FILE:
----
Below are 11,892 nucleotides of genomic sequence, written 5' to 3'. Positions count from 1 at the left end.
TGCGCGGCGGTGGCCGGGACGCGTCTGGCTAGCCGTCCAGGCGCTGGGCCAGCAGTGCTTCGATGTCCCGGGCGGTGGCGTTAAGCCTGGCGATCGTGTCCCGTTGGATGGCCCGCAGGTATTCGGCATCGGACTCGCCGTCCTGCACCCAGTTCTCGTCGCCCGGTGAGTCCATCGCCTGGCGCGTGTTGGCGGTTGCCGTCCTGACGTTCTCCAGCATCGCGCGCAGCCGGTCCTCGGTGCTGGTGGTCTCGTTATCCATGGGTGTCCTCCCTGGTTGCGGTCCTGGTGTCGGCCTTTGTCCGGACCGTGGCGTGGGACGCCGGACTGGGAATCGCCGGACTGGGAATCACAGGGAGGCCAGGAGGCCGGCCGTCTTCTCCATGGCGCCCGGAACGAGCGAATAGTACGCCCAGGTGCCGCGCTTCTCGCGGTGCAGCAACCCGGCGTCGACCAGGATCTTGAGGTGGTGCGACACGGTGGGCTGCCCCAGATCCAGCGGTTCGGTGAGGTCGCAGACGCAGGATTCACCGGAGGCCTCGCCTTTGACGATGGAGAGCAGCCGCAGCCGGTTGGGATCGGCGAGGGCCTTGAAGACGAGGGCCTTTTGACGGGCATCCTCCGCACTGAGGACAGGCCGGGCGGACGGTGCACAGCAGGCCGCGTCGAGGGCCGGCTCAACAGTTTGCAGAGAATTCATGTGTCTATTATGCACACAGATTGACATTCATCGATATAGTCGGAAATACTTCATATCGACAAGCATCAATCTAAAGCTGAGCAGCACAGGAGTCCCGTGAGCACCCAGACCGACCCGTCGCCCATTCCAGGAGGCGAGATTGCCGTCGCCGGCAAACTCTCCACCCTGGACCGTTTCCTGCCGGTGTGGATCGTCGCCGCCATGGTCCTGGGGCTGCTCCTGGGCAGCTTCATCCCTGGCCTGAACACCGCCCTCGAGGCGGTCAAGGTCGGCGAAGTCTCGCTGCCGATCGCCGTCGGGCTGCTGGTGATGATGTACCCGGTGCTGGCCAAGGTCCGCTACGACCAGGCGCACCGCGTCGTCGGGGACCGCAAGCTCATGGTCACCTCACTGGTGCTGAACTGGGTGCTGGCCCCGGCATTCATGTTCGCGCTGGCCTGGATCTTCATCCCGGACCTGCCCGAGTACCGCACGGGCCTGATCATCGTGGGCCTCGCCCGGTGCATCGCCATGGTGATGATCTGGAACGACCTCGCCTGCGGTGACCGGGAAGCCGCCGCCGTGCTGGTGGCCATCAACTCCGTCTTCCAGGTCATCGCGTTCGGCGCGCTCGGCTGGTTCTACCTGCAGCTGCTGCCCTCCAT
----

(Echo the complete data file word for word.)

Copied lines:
Below are 11,892 nucleotides of genomic sequence, written 5' to 3'. Positions count from 1 at the left end.
TGCGCGGCGGTGGCCGGGACGCGTCTGGCTAGCCGTCCAGGCGCTGGGCCAGCAGTGCTTCGATGTCCCGGGCGGTGGCGTTAAGCCTGGCGATCGTGTCCCGTTGGATGGCCCGCAGGTATTCGGCATCGGACTCGCCGTCCTGCACCCAGTTCTCGTCGCCCGGTGAGTCCATCGCCTGGCGCGTGTTGGCGGTTGCCGTCCTGACGTTCTCCAGCATCGCGCGCAGCCGGTCCTCGGTGCTGGTGGTCTCGTTATCCATGGGTGTCCTCCCTGGTTGCGGTCCTGGTGTCGGCCTTTGTCCGGACCGTGGCGTGGGACGCCGGACTGGGAATCGCCGGACTGGGAATCACAGGGAGGCCAGGAGGCCGGCCGTCTTCTCCATGGCGCCCGGAACGAGCGAATAGTACGCCCAGGTGCCGCGCTTCTCGCGGTGCAGCAACCCGGCGTCGACCAGGATCTTGAGGTGGTGCGACACGGTGGGCTGCCCCAGATCCAGCGGTTCGGTGAGGTCGCAGACGCAGGATTCACCGGAGGCCTCGCCTTTGACGATGGAGAGCAGCCGCAGCCGGTTGGGATCGGCGAGGGCCTTGAAGACGAGGGCCTTTTGACGGGCATCCTCCGCACTGAGGACAGGCCGGGCGGACGGTGCACAGCAGGCCGCGTCGAGGGCCGGCTCAACAGTTTGCAGAGAATTCATGTGTCTATTATGCACACAGATTGACATTCATCGATATAGTCGGAAATACTTCATATCGACAAGCATCAATCTAAAGCTGAGCAGCACAGGAGTCCCGTGAGCACCCAGACCGACCCGTCGCCCATTCCAGGAGGCGAGATTGCCGTCGCCGGCAAACTCTCCACCCTGGACCGTTTCCTGCCGGTGTGGATCGTCGCCGCCATGGTCCTGGGGCTGCTCCTGGGCAGCTTCATCCCTGGCCTGAACACCGCCCTCGAGGCGGTCAAGGTCGGCGAAGTCTCGCTGCCGATCGCCGTCGGGCTGCTGGTGATGATGTACCCGGTGCTGGCCAAGGTCCGCTACGACCAGGCGCACCGCGTCGTCGGGGACCGCAAGCTCATGGTCACCTCACTGGTGCTGAACTGGGTGCTGGCCCCGGCATTCATGTTCGCGCTGGCCTGGATCTTCATCCCGGACCTGCCCGAGTACCGCACGGGCCTGATCATCGTGGGCCTCGCCCGGTGCATCGCCATGGTGATGATCTGGAACGACCTCGCCTGCGGTGACCGGGAAGCCGCCGCCGTGCTGGTGGCCATCAACTCCGTCTTCCAGGTCATCGCGTTCGGCGCGCTCGGCTGGTTCTACCTGCAGCTGCTGCCCTCCAT